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How to convince "the boss" (if you get what I mean)

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    Allowances work best for us. I wouldn't call us frugal, but we are not foolish with our money. We are fortunate in that my wife and I both make very good salaries and save plenty. We do have a set amount to save each month and exceed it. Spending the left over money on whatever after saving would be foolish for us.



      I don't see why this is all so complicated... I'm 24 and have been married for over a year and money isn't even an issue (even when we were so poor we couldn't even qualify for welfare!). We have a single, joint account. We both have direct deposit. We both have student loan debt. I have some credit card debt from school as well. But the thing is... we don't look at it that way. This is all one and the same. This is OUR debt, and this is OUR money. WE need to pay it off ASAP so we can build true wealth and be debt free before buying a house and having kids.

      We set a budget every month for personal spending (between 80-100 each) AFTER we have budgeted out all bills and actual living expenses for the month (rent, utilities, food, transportation, etc.) We sit down together every month and put it all down on paper and agree on our spending. After that, there is no deviation unless an emergency comes up (in which case we sit down together again). We are a team and we're in this together.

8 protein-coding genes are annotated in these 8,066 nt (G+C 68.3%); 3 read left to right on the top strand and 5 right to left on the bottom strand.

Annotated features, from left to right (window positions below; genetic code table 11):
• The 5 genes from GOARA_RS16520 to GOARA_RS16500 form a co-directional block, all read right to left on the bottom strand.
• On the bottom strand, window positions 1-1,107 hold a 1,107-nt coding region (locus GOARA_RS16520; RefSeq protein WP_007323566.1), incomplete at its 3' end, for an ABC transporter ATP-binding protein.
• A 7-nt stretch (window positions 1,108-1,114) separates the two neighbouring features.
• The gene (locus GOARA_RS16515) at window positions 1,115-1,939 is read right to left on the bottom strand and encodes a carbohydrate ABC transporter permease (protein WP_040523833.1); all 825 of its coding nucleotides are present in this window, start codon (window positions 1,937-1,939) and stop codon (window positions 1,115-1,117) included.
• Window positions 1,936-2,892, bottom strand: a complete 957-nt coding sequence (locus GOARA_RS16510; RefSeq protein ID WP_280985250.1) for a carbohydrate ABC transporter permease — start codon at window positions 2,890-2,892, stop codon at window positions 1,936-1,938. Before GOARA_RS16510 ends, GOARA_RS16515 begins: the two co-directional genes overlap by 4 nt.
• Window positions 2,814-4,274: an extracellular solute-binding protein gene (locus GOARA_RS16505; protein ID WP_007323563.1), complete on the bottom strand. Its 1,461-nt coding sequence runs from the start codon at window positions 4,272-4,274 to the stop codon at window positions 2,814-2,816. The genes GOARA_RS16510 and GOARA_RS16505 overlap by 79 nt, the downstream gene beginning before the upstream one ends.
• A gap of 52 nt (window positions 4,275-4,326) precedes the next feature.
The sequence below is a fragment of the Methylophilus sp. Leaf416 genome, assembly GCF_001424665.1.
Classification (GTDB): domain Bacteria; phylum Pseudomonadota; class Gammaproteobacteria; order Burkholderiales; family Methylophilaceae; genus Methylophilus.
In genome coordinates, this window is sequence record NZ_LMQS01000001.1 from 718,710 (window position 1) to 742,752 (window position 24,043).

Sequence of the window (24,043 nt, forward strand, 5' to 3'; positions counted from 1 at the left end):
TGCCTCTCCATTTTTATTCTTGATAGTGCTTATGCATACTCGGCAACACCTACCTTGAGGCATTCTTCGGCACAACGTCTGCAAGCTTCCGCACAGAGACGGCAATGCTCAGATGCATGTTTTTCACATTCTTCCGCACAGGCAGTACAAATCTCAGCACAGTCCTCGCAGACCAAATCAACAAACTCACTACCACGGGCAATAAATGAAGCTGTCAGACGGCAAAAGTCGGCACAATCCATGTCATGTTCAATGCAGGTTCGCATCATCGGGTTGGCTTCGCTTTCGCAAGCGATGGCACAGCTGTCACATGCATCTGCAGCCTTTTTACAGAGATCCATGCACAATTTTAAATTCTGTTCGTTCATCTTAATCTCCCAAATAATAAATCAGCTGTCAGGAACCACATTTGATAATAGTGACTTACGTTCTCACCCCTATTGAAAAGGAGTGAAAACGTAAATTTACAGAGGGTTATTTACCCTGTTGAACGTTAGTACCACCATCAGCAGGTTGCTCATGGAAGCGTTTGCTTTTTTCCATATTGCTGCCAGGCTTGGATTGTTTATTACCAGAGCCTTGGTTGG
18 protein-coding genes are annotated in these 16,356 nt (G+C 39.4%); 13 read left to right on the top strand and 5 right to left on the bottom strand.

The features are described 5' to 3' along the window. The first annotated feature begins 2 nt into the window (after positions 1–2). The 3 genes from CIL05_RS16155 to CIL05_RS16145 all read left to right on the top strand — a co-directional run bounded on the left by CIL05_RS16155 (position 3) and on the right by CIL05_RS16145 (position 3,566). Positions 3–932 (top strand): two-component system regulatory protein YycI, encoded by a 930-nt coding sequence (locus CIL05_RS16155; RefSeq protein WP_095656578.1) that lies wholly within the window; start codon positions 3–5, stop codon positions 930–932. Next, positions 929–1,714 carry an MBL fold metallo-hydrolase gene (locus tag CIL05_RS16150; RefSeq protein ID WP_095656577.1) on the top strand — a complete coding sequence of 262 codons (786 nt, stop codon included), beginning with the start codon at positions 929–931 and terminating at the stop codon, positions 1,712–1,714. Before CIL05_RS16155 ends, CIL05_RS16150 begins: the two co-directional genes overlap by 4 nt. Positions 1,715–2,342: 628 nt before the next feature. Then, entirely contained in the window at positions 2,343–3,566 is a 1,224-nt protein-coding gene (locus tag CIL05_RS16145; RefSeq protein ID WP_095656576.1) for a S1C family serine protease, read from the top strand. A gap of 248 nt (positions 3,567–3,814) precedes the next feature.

I don't understand why people do it differently with the separate accounts and all. To me it seems to be a lack of true commitment to having a life-long partnership. It puts too much emphasis on the individual to something that is supposed to be a dedication to communion and unity instead of separation and division. I always felt that marriage was the end of I and Me, and the beginning of Us and We. It's little things like this I think that cause divorce rates to be so high. I would seriously rethink these split account deals if you want to have long term happiness together. Just my opinion...